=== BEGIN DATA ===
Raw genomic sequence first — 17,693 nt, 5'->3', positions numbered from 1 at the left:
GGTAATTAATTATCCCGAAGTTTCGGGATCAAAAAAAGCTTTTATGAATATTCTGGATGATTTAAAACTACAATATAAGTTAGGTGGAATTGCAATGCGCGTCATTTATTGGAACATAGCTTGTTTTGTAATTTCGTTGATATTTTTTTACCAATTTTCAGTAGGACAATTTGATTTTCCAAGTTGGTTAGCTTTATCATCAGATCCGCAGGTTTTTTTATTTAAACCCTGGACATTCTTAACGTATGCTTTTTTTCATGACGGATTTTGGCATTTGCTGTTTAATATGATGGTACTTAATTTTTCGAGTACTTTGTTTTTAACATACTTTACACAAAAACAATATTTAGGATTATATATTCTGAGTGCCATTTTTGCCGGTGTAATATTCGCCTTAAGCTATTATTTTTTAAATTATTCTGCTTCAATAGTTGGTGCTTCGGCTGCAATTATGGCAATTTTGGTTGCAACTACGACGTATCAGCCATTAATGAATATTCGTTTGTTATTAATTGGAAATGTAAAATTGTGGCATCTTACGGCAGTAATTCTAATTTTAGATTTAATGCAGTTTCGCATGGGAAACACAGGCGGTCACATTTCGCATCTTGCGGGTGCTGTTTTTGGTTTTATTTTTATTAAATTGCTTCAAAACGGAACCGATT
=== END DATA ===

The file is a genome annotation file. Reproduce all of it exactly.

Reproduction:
Raw genomic sequence first — 17,693 nt, 5'->3', positions numbered from 1 at the left:
GGTAATTAATTATCCCGAAGTTTCGGGATCAAAAAAAGCTTTTATGAATATTCTGGATGATTTAAAACTACAATATAAGTTAGGTGGAATTGCAATGCGCGTCATTTATTGGAACATAGCTTGTTTTGTAATTTCGTTGATATTTTTTTACCAATTTTCAGTAGGACAATTTGATTTTCCAAGTTGGTTAGCTTTATCATCAGATCCGCAGGTTTTTTTATTTAAACCCTGGACATTCTTAACGTATGCTTTTTTTCATGACGGATTTTGGCATTTGCTGTTTAATATGATGGTACTTAATTTTTCGAGTACTTTGTTTTTAACATACTTTACACAAAAACAATATTTAGGATTATATATTCTGAGTGCCATTTTTGCCGGTGTAATATTCGCCTTAAGCTATTATTTTTTAAATTATTCTGCTTCAATAGTTGGTGCTTCGGCTGCAATTATGGCAATTTTGGTTGCAACTACGACGTATCAGCCATTAATGAATATTCGTTTGTTATTAATTGGAAATGTAAAATTGTGGCATCTTACGGCAGTAATTCTAATTTTAGATTTAATGCAGTTTCGCATGGGAAACACAGGCGGTCACATTTCGCATCTTGCGGGTGCTGTTTTTGGTTTTATTTTTATTAAATTGCTTCAAAACGGAACCGATT